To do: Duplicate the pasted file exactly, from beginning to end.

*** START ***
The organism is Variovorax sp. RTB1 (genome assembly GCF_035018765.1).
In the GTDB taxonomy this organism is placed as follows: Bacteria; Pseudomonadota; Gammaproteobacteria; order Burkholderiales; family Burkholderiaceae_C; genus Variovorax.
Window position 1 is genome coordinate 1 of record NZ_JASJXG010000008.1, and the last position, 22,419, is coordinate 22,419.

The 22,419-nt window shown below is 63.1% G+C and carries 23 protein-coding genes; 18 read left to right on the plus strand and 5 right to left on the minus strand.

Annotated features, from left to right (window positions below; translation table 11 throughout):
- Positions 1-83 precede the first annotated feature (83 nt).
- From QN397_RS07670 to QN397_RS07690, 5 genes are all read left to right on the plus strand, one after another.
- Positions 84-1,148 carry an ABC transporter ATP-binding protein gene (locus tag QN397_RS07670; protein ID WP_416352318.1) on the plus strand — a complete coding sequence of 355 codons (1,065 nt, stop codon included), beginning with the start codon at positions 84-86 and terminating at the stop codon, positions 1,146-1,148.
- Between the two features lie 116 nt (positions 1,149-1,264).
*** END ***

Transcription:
The organism is Variovorax sp. RTB1 (genome assembly GCF_035018765.1).
In the GTDB taxonomy this organism is placed as follows: Bacteria; Pseudomonadota; Gammaproteobacteria; order Burkholderiales; family Burkholderiaceae_C; genus Variovorax.
Window position 1 is genome coordinate 1 of record NZ_JASJXG010000008.1, and the last position, 22,419, is coordinate 22,419.

The 22,419-nt window shown below is 63.1% G+C and carries 23 protein-coding genes; 18 read left to right on the plus strand and 5 right to left on the minus strand.

Annotated features, from left to right (window positions below; translation table 11 throughout):
- Positions 1-83 precede the first annotated feature (83 nt).
- From QN397_RS07670 to QN397_RS07690, 5 genes are all read left to right on the plus strand, one after another.
- Positions 84-1,148 carry an ABC transporter ATP-binding protein gene (locus tag QN397_RS07670; protein ID WP_416352318.1) on the plus strand — a complete coding sequence of 355 codons (1,065 nt, stop codon included), beginning with the start codon at positions 84-86 and terminating at the stop codon, positions 1,146-1,148.
- Between the two features lie 116 nt (positions 1,149-1,264).